Once again, I have cut my hair off. However, this time I have done it in a more stylish way. I decided that I wanted a pompadour, and this has turned out to be more flexible than last time when I just shaved all my hair off. And it looks much better.

The new do

A few things I have learned about short hair:

If you have curly hair like me, you do need to use product. Heck, maybe even people with straight hair need to use product, I don’t know. But I didn’t use any the first time I cut my hair off, and I did not like the results. This time around, I’ve been using a water soluble pomade no matter if I want to pin it down to look like a pixie cut or if I want to comb it up into a pompadour. And this has made all the difference.

Yup that’s my hair.

Another thing that I have discovered is indispensable for short hair and/or growing out short hair is: bobby pins. You need to be able to pin your hair in place if it is too long to stay neat and too short to lay flat. It seems strange to me that short hair needs more care and styling than long hair, but this is the case.

When I tried to shave off my hair and grow it out without any product or pins, it looked really awkward and just stuck out at all angles in a giant sphere of hair. I guess it also helped that I got my hair cut professionally this time, whereas last time I did not, so that could have also been a big part of the problem.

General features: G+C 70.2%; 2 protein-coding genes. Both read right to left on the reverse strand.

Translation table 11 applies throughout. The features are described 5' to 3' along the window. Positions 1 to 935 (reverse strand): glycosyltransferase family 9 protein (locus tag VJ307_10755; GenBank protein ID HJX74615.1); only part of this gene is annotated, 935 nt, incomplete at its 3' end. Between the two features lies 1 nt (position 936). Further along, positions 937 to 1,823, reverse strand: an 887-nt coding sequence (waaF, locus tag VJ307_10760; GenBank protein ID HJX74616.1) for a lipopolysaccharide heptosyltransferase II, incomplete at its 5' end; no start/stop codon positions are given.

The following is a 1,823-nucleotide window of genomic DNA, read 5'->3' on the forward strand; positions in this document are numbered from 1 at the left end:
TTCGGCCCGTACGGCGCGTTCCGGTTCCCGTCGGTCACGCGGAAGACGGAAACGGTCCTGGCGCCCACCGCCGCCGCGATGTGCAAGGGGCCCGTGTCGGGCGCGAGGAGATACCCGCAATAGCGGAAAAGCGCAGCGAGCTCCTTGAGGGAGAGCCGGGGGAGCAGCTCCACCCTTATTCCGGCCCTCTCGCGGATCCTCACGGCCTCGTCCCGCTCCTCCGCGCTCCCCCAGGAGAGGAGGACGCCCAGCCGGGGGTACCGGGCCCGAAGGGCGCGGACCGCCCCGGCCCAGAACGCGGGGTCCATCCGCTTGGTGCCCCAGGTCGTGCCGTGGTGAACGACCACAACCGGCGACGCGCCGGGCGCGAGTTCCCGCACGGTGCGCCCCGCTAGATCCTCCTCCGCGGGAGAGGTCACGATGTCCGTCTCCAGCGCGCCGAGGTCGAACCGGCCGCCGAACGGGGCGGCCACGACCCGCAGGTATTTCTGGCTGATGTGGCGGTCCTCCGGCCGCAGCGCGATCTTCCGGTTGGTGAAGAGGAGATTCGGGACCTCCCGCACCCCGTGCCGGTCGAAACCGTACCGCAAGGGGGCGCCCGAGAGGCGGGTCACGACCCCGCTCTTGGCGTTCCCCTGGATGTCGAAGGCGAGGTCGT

I have had an overall positive experience with having a traditionally “male” haircut. Whenever my hair has been like this, I have experienced less street harassment, and in conversations people have seemed less dismissive to me. It almost felt like I had the upper hand, or that I was more feared or respected than when I had long hair styled in a feminine way.

I almost imagine that the way people treat me with a traditionally male hairstyle is the closest I will feel to what it is like to be a man in this society, and it actually feels a lot more pleasant than being a woman in this society. For this reason, I love having my hair styled like a man. But there were times when I really liked my long hair, because I liked how it made my face look uniquely feminine. It is a dilemma! I guess that is why I always go back and fourth with my hair length. It does grow back. It does always amuse me to see how much of a change a haircut can make in peoples’ preconceived notions about me.

Unfortunately, every time I cut my hair off, I always have at least one person who asks me, “do you have a lot of lesbians hitting on your now that you cut your hair off?”

to which I always respond, “Not that I have noticed. I am pretty dense when it comes to such things, and men always seem to resort to very aggressive means when it comes to hitting on me: grabbing me, kissing me, or otherwise touching me without my permission.  No women have ever done this to me. Maybe lesbians have tried to flirt with me without my realizing, but realized that I was not interested and subsequently left me alone.”

And that is an honest response. Either lesbians are not hitting on me at all, or they are but they are much more civil and polite about it. I honestly would not be able to tell the difference.

Author: Steen

Steen is a nerdy biologist who spends a lot of time trying to cultivate Chloroflexi, who also likes to draw comics, play video games, and climb.

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